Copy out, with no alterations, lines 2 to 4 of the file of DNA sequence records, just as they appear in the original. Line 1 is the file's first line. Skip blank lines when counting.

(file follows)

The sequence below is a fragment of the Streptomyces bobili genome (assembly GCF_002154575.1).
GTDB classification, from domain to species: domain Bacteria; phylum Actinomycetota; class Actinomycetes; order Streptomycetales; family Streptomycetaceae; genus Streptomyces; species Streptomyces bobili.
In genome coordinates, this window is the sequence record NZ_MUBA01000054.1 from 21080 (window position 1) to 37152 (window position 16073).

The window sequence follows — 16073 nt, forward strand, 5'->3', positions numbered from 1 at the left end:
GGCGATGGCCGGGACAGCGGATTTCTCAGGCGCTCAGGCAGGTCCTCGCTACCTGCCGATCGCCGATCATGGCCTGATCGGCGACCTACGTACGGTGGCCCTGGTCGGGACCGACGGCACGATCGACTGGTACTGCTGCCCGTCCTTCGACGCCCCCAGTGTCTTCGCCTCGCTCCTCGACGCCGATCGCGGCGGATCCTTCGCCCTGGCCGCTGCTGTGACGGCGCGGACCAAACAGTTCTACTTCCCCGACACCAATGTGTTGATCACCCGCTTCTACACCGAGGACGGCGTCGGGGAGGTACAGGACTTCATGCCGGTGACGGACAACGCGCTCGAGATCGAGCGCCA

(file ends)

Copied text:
GTDB classification, from domain to species: domain Bacteria; phylum Actinomycetota; class Actinomycetes; order Streptomycetales; family Streptomycetaceae; genus Streptomyces; species Streptomyces bobili.
In genome coordinates, this window is the sequence record NZ_MUBA01000054.1 from 21080 (window position 1) to 37152 (window position 16073).

The window sequence follows — 16073 nt, forward strand, 5'->3', positions numbered from 1 at the left end: